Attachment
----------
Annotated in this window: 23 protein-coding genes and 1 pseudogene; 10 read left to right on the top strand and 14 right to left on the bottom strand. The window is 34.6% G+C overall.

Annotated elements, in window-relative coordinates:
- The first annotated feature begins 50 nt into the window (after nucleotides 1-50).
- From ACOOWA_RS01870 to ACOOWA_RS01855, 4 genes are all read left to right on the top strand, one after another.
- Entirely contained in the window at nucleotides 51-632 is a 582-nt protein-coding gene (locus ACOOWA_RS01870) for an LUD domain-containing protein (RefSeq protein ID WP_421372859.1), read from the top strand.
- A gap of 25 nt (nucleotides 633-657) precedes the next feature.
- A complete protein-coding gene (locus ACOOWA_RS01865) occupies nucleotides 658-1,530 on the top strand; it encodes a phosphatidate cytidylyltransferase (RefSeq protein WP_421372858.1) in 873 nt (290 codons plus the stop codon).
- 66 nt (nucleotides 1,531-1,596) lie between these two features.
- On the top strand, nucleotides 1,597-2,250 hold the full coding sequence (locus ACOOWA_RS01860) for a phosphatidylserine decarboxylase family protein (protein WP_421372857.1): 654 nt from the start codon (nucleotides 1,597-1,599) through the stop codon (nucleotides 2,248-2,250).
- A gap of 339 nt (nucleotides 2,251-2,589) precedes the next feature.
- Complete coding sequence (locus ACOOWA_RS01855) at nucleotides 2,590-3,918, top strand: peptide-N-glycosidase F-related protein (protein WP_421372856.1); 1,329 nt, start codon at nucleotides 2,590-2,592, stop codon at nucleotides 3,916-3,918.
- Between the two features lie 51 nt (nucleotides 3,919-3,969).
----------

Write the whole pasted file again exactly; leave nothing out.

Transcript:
Annotated in this window: 23 protein-coding genes and 1 pseudogene; 10 read left to right on the top strand and 14 right to left on the bottom strand. The window is 34.6% G+C overall.

Annotated elements, in window-relative coordinates:
- The first annotated feature begins 50 nt into the window (after nucleotides 1-50).
- From ACOOWA_RS01870 to ACOOWA_RS01855, 4 genes are all read left to right on the top strand, one after another.
- Entirely contained in the window at nucleotides 51-632 is a 582-nt protein-coding gene (locus ACOOWA_RS01870) for an LUD domain-containing protein (RefSeq protein ID WP_421372859.1), read from the top strand.
- A gap of 25 nt (nucleotides 633-657) precedes the next feature.
- A complete protein-coding gene (locus ACOOWA_RS01865) occupies nucleotides 658-1,530 on the top strand; it encodes a phosphatidate cytidylyltransferase (RefSeq protein WP_421372858.1) in 873 nt (290 codons plus the stop codon).
- 66 nt (nucleotides 1,531-1,596) lie between these two features.
- On the top strand, nucleotides 1,597-2,250 hold the full coding sequence (locus ACOOWA_RS01860) for a phosphatidylserine decarboxylase family protein (protein WP_421372857.1): 654 nt from the start codon (nucleotides 1,597-1,599) through the stop codon (nucleotides 2,248-2,250).
- A gap of 339 nt (nucleotides 2,251-2,589) precedes the next feature.
- Complete coding sequence (locus ACOOWA_RS01855) at nucleotides 2,590-3,918, top strand: peptide-N-glycosidase F-related protein (protein WP_421372856.1); 1,329 nt, start codon at nucleotides 2,590-2,592, stop codon at nucleotides 3,916-3,918.
- Between the two features lie 51 nt (nucleotides 3,919-3,969).